• Finally (and speaking of war), I give you former Bushco U.N. rep John “Blow ‘Em Up” Bolton (here, with what you might call some “crackpot history” in concert with his claim that President Obama’s recent far east tour didn’t go well since Obama looked tired, or something)…

    In 1932, Secretary of State Henry Stimson declared his “non-recognition” doctrine regarding Japanese aggression in China and subsequent annexations. Although politically symbolic, Stimson’s high-collared moralisms did nothing to deter further Japanese expansionism.

    Years later, when President Roosevelt finally imposed sanctions that could actually inhibit Japan’s military, the increasing likelihood of war against the Nazis was apparent. Pearl Harbor followed, but one can ask if stronger U.S. Asia policies in the 1930’s might have caused a different result.

    Yes, “one” can ask indeed if “one” were a total moron, I suppose. As noted from here

    In 1933, President (Franklin D.) Roosevelt proposed a Congressional measure that would have granted him the right to consult with other nations to place pressure on aggressors in international conflicts. The bill ran into strong opposition from the leading isolationists in Congress, including progressive politicians such as Senators Hiram Johnson of California, William Borah of Idaho, and Robert La Follette of Wisconsin. In 1935, controversy over U.S. participation in the World Court elicited similar opposition. As tensions rose in Europe over Nazi Germany’s aggressive maneuvers, Congress pushed through a series of Neutrality Acts, which served to prevent American ships and citizens from becoming entangled in outside conflicts. Roosevelt lamented the restrictive nature of the acts, but because he still required Congressional support for his domestic New Deal policies, he reluctantly acquiesced.

    The isolationists were a diverse group, including progressives and conservatives, business owners and peace activists, but because they faced no consistent, organized opposition from internationalists, their ideology triumphed time and again. Roosevelt appeared to accept the strength of the isolationist elements in Congress until 1937. In that year, as the situation in Europe continued to grow worse and the Second Sino-Japanese War began in Asia, the President gave a speech in which he likened international aggression to a disease that other nations must work to “quarantine.” At that time, however, Americans were still not prepared to risk their lives and livelihoods for peace abroad. Even the outbreak of war in Europe in 1939 did not suddenly diffuse popular desire to avoid international entanglements. Instead, public opinion shifted from favoring complete neutrality to supporting limited U.S. aid to the Allies short of actual intervention in the war. The surprise Japanese attack on the U.S. Navy at Pearl Harbor in December of 1941 served to convince the majority of Americans that the United States should enter the war on the side of the Allies.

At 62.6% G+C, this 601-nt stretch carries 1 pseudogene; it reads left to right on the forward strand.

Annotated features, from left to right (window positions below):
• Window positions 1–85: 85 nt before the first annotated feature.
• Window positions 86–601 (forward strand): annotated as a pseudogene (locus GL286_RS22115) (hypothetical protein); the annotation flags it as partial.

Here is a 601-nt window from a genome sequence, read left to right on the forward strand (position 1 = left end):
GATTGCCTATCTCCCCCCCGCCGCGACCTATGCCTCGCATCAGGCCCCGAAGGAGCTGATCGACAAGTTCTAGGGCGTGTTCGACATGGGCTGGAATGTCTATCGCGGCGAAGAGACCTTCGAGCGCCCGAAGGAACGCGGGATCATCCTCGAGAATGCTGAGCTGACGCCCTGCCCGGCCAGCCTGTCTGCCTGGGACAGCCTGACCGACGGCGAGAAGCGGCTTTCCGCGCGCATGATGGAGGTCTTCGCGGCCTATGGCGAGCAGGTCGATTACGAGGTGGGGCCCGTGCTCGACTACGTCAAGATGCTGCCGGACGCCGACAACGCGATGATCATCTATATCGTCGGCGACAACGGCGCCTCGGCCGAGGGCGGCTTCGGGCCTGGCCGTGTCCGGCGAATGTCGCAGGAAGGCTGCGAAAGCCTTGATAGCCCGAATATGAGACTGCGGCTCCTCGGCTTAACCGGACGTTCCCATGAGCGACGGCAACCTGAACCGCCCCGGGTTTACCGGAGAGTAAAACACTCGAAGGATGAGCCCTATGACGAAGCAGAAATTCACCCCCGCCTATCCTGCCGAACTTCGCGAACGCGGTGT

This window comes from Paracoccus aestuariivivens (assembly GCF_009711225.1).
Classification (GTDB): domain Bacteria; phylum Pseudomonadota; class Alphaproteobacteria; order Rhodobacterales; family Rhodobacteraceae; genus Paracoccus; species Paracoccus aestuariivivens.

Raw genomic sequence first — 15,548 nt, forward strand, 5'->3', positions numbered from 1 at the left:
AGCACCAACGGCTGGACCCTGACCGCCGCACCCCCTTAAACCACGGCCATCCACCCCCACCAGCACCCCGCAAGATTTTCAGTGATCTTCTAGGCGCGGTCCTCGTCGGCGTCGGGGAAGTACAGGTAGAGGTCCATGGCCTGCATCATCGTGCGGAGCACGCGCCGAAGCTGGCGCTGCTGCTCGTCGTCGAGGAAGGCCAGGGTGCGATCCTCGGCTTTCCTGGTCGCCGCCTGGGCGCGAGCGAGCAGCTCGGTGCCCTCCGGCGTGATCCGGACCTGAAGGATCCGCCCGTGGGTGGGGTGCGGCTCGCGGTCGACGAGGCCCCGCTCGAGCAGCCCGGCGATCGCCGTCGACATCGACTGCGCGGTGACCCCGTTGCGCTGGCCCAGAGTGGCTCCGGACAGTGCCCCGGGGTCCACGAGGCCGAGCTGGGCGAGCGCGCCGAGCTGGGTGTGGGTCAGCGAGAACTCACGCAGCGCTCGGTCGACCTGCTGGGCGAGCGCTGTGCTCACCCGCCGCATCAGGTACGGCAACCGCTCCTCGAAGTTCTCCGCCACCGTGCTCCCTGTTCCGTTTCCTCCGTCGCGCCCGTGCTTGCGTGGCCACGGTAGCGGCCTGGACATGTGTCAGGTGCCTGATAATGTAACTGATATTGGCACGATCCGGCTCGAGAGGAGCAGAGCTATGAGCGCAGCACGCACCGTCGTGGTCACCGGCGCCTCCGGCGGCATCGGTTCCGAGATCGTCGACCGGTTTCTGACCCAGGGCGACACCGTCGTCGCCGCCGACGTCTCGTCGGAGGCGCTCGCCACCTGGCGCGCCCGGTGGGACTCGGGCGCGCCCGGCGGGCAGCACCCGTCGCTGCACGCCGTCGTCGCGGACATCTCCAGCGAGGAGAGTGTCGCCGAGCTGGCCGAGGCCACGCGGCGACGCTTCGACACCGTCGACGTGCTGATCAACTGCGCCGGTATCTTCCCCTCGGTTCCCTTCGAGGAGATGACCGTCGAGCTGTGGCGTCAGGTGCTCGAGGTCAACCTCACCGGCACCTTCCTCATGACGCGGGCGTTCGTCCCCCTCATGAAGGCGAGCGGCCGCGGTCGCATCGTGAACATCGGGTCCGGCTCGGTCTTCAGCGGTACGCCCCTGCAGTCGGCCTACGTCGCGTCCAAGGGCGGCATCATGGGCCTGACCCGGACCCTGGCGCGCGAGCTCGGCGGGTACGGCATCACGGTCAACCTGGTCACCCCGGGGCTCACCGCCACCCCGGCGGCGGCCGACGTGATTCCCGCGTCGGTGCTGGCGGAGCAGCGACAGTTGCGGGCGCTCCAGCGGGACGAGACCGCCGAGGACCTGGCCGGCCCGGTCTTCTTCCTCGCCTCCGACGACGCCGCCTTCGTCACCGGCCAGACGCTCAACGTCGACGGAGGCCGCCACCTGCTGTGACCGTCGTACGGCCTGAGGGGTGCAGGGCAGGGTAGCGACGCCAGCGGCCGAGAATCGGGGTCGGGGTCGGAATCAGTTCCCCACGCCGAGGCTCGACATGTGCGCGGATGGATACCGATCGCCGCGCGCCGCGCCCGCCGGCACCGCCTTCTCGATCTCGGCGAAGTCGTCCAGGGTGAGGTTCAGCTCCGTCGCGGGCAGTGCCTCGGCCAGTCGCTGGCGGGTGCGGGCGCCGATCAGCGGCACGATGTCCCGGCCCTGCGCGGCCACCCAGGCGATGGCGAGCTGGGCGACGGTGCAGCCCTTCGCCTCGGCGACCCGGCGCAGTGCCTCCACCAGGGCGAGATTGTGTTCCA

And as noted from here

    By 1940, the (Second Sino-Japanese) war descended into stalemate. The Japanese seemed unable to force victory, nor the Chinese to evict the Japanese from the territory they had conquered. But western intervention in the form of economic sanctions (most importantly oil) against Japan would transform the nature of the war. It was in response to these sanctions that Japan decided to attack America at Pearl Harbor, and so initiate World War II in the Far East.

    OK, so, to review:

  • Sanctions against Japan were probably necessary in hindsight, but to try and make the argument that Roosevelt sought them too late and Pearl Harbor might have been prevented is ridiculous. If anything, if sanctions had been imposed earlier, an attack might have happened earlier (again, not saying that sanctions were wrong) when we would have been less adequately prepared to fight it than we were.
  • As the article states above, there was not enough of a “push back” against the isolationist sentiment Roosevelt faced across the political spectrum at home after World War I. And he needed those same senators opposing military action to support the New Deal.